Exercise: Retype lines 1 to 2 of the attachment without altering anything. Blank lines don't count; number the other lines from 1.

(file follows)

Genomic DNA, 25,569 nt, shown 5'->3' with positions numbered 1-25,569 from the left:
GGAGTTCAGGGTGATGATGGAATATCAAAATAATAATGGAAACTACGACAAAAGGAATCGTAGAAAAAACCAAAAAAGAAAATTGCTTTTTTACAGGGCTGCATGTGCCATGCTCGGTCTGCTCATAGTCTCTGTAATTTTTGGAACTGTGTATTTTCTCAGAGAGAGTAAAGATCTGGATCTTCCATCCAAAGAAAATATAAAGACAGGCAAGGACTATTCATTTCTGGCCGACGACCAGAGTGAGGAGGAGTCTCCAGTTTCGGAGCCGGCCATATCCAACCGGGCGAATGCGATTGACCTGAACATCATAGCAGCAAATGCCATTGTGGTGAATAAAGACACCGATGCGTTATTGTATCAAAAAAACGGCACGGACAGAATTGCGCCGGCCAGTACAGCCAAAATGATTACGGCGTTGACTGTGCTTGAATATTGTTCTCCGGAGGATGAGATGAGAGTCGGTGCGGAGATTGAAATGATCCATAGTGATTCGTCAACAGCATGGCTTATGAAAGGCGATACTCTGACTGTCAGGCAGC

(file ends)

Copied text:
Genomic DNA, 25,569 nt, shown 5'->3' with positions numbered 1-25,569 from the left:
GGAGTTCAGGGTGATGATGGAATATCAAAATAATAATGGAAACTACGACAAAAGGAATCGTAGAAAAAACCAAAAAAGAAAATTGCTTTTTTACAGGGCTGCATGTGCCATGCTCGGTCTGCTCATAGTCTCTGTAATTTTTGGAACTGTGTATTTTCTCAGAGAGAGTAAAGATCTGGATCTTCCATCCAAAGAAAATATAAAGACAGGCAAGGACTATTCATTTCTGGCCGACGACCAGAGTGAGGAGGAGTCTCCAGTTTCGGAGCCGGCCATATCCAACCGGGCGAATGCGATTGACCTGAACATCATAGCAGCAAATGCCATTGTGGTGAATAAAGACACCGATGCGTTATTGTATCAAAAAAACGGCACGGACAGAATTGCGCCGGCCAGTACAGCCAAAATGATTACGGCGTTGACTGTGCTTGAATATTGTTCTCCGGAGGATGAGATGAGAGTCGGTGCGGAGATTGAAATGATCCATAGTGATTCGTCAACAGCATGGCTTATGAAAGGCGATACTCTGACTGTCAGGCAGC